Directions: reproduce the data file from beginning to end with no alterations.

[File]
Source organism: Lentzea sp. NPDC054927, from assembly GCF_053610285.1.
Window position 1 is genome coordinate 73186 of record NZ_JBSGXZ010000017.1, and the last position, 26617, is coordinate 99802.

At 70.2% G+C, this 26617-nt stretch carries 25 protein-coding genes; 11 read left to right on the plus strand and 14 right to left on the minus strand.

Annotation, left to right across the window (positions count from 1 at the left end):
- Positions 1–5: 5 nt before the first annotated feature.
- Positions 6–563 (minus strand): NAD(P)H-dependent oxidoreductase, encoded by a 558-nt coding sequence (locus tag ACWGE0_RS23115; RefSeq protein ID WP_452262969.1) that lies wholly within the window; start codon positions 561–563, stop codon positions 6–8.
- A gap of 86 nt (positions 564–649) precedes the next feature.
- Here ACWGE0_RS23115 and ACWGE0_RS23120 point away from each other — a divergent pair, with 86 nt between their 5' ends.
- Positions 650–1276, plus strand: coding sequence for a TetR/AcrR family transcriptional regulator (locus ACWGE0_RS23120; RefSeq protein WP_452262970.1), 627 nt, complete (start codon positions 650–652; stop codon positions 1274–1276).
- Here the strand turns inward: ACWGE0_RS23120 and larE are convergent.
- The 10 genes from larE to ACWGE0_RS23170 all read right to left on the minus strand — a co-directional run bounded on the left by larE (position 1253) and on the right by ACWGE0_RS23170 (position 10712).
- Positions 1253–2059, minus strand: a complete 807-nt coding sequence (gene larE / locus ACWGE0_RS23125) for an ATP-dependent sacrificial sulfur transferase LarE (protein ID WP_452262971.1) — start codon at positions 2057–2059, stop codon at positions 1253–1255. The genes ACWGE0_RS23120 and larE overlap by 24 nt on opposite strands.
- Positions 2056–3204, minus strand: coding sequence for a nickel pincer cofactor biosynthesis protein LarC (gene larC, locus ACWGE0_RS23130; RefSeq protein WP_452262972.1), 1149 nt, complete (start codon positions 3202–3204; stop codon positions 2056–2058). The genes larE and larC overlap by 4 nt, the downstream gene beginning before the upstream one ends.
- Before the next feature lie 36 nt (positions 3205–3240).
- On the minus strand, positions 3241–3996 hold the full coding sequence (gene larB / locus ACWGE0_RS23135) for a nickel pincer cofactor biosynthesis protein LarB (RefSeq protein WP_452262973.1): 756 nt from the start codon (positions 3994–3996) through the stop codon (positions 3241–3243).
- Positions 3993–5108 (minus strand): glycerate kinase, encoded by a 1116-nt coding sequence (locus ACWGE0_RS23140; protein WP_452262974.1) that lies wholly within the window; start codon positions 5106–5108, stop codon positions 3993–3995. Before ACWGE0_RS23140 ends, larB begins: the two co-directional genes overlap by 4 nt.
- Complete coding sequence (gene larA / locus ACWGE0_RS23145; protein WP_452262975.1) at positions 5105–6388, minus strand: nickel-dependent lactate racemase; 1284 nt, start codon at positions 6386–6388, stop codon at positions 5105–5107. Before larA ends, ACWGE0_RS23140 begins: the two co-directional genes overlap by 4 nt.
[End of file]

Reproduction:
Source organism: Lentzea sp. NPDC054927, from assembly GCF_053610285.1.
Window position 1 is genome coordinate 73186 of record NZ_JBSGXZ010000017.1, and the last position, 26617, is coordinate 99802.

At 70.2% G+C, this 26617-nt stretch carries 25 protein-coding genes; 11 read left to right on the plus strand and 14 right to left on the minus strand.

Annotation, left to right across the window (positions count from 1 at the left end):
- Positions 1–5: 5 nt before the first annotated feature.
- Positions 6–563 (minus strand): NAD(P)H-dependent oxidoreductase, encoded by a 558-nt coding sequence (locus tag ACWGE0_RS23115; RefSeq protein ID WP_452262969.1) that lies wholly within the window; start codon positions 561–563, stop codon positions 6–8.
- A gap of 86 nt (positions 564–649) precedes the next feature.
- Here ACWGE0_RS23115 and ACWGE0_RS23120 point away from each other — a divergent pair, with 86 nt between their 5' ends.
- Positions 650–1276, plus strand: coding sequence for a TetR/AcrR family transcriptional regulator (locus ACWGE0_RS23120; RefSeq protein WP_452262970.1), 627 nt, complete (start codon positions 650–652; stop codon positions 1274–1276).
- Here the strand turns inward: ACWGE0_RS23120 and larE are convergent.
- The 10 genes from larE to ACWGE0_RS23170 all read right to left on the minus strand — a co-directional run bounded on the left by larE (position 1253) and on the right by ACWGE0_RS23170 (position 10712).
- Positions 1253–2059, minus strand: a complete 807-nt coding sequence (gene larE / locus ACWGE0_RS23125) for an ATP-dependent sacrificial sulfur transferase LarE (protein ID WP_452262971.1) — start codon at positions 2057–2059, stop codon at positions 1253–1255. The genes ACWGE0_RS23120 and larE overlap by 24 nt on opposite strands.
- Positions 2056–3204, minus strand: coding sequence for a nickel pincer cofactor biosynthesis protein LarC (gene larC, locus ACWGE0_RS23130; RefSeq protein WP_452262972.1), 1149 nt, complete (start codon positions 3202–3204; stop codon positions 2056–2058). The genes larE and larC overlap by 4 nt, the downstream gene beginning before the upstream one ends.
- Before the next feature lie 36 nt (positions 3205–3240).
- On the minus strand, positions 3241–3996 hold the full coding sequence (gene larB / locus ACWGE0_RS23135) for a nickel pincer cofactor biosynthesis protein LarB (RefSeq protein WP_452262973.1): 756 nt from the start codon (positions 3994–3996) through the stop codon (positions 3241–3243).
- Positions 3993–5108 (minus strand): glycerate kinase, encoded by a 1116-nt coding sequence (locus ACWGE0_RS23140; protein WP_452262974.1) that lies wholly within the window; start codon positions 5106–5108, stop codon positions 3993–3995. Before ACWGE0_RS23140 ends, larB begins: the two co-directional genes overlap by 4 nt.
- Complete coding sequence (gene larA / locus ACWGE0_RS23145; protein WP_452262975.1) at positions 5105–6388, minus strand: nickel-dependent lactate racemase; 1284 nt, start codon at positions 6386–6388, stop codon at positions 5105–5107. Before larA ends, ACWGE0_RS23140 begins: the two co-directional genes overlap by 4 nt.